In response to a submission by the Securities Industry and Financial Markets Association (SIFMA), the staff of the SEC's Office of the Chief Accountant (OCA) has indicated that it would not object to a conclusion by a transferor (securitizer) of commercial real estate loans that use of the "third-party purchaser" option permitted under the Dodd-Frank risk retention rules does not, in and of itself, jeopardize the transfer qualifying for de-recognition (sale accounting) in the transferor's financial statements. In a letter dated December 4th, SIFMA confirmed its understanding of the SEC staff's position based on discussions held in November.
Prior to the SEC staff's clarification, it was uncertain whether securitizations involving the third-party purchaser option would satisfy one of the conditions for sale accounting under ASC 860, Transfers and Servicing. Under the Dodd-Frank rules, a third-party purchaser can agree to purchase and hold a prescribed interest in the securitization trust (sometimes referred to as the structure's "B-piece") for an extended period of time, thereby allowing the transferor (sponsor) to satisfy all or a portion of its "risk retention" obligation. During this extended period, the third-party purchaser is precluded from selling the prescribed interest. Accordingly, prior to the clarification by the OCA staff, it was unclear whether these transactions met the sale accounting requirements in ASC 860, specifically the requirement for all third-party holders of beneficial interests issued in a securitization to have the right to freely pledge or exchange their investment.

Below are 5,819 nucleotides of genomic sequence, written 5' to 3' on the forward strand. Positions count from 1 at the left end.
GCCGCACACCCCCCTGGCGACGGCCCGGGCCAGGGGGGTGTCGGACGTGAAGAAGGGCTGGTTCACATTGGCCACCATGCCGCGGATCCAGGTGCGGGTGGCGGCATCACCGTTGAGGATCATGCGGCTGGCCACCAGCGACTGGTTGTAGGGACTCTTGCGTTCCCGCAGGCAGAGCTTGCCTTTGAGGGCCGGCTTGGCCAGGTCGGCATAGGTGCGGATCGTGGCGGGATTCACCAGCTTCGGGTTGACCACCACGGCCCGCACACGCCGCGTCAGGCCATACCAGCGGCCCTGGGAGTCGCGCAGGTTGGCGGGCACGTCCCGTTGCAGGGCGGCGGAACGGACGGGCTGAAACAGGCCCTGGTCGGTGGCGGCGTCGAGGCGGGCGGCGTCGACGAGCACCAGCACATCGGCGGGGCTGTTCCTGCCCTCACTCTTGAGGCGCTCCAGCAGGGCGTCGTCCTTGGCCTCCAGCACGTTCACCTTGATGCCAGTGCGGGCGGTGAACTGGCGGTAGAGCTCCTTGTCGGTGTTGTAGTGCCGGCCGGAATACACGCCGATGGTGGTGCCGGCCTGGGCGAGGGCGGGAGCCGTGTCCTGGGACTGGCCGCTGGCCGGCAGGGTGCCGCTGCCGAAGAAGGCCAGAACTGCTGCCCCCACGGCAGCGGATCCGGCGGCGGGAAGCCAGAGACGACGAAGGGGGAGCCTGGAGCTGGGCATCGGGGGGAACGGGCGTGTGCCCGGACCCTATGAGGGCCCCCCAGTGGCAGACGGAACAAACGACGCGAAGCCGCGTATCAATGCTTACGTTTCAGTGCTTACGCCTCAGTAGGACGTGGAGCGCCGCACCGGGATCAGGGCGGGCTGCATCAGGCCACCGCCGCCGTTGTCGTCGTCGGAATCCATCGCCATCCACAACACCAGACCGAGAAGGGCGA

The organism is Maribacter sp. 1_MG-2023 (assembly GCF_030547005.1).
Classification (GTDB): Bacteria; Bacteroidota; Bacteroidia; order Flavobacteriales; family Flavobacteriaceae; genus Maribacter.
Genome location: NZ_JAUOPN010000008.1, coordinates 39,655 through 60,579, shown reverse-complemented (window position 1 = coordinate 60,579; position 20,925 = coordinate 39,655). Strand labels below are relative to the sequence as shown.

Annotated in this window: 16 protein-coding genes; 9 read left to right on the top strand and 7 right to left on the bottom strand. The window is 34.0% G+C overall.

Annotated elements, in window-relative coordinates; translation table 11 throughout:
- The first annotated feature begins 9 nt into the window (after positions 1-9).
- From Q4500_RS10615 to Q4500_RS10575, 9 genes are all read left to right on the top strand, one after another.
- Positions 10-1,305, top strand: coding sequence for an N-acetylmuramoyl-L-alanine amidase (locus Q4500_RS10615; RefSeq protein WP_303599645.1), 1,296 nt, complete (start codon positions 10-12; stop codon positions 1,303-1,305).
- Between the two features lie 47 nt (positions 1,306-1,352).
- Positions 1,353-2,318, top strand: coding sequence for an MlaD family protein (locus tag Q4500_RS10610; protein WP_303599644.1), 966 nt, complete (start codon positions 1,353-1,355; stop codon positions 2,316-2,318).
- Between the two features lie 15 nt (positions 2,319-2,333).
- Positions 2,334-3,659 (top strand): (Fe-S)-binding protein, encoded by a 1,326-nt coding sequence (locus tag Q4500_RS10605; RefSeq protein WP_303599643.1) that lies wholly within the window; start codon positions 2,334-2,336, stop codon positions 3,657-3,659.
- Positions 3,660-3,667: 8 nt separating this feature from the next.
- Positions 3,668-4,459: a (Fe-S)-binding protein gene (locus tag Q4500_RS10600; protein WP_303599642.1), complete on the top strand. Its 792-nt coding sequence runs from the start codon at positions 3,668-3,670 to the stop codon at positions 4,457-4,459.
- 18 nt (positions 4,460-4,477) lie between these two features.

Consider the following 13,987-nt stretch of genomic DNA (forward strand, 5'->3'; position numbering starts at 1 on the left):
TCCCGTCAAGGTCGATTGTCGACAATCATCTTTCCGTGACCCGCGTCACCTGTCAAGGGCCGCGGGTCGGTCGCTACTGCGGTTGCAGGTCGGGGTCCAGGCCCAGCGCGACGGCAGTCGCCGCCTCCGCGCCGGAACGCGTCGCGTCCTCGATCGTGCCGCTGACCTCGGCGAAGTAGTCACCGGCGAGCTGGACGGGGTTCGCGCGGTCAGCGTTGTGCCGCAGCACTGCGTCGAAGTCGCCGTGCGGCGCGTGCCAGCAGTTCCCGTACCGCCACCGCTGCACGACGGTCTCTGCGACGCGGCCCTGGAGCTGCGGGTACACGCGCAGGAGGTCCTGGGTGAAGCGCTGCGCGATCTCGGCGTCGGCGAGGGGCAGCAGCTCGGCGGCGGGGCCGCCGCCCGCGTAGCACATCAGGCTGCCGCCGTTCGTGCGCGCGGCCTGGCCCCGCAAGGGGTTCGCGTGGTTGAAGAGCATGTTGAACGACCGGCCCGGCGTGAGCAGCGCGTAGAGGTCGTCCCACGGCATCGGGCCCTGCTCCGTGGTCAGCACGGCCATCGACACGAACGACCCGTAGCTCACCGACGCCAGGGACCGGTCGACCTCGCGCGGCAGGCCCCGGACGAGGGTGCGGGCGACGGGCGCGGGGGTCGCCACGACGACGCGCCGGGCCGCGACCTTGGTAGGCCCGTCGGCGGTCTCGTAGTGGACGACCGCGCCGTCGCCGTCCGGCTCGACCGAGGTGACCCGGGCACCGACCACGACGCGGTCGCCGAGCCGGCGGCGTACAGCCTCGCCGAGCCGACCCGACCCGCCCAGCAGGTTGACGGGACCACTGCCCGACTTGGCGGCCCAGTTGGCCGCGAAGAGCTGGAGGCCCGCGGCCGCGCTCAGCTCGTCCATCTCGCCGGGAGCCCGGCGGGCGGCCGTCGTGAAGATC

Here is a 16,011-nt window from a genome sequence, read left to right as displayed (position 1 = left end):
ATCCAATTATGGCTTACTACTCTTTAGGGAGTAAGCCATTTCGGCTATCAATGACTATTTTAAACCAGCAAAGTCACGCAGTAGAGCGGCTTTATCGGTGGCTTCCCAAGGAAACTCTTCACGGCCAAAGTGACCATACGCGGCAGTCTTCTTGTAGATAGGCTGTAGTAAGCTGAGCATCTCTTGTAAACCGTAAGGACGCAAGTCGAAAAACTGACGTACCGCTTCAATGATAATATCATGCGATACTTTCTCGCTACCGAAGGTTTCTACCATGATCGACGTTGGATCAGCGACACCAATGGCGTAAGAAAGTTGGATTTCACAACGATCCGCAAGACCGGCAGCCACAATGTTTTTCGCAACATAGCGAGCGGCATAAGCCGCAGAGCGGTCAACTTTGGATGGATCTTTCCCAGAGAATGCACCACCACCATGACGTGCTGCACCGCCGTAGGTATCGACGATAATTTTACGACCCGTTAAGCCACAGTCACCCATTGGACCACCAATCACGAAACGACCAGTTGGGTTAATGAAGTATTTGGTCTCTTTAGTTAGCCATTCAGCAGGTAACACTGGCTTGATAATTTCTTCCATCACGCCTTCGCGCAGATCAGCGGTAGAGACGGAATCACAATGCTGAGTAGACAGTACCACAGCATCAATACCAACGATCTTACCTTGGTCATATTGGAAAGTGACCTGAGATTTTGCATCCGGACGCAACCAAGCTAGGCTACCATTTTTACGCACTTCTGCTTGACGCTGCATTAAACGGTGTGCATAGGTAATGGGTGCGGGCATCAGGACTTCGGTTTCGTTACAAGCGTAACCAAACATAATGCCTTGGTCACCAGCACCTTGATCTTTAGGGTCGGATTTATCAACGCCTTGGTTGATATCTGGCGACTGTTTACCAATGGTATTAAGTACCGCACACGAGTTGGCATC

The SEC staff reached its view based on a broad array of considerations, which were not limited to its interpretation of the relevant provisions in ASC 860. The SEC staff considered the unique facts and circumstances described in SIFMA's submission, which arose as a result of a change in regulation in the securitization market, as well as the stated regulatory intent of the third-party purchaser option, which is to balance two overriding goals - namely, not to disrupt B-piece investor arrangements commonly seen in the CMBS market, while at the same time ensuring that risk retention promotes good underwriting. As a result, it would be inappropriate to extend the SEC staff's conclusions to other fact patterns.
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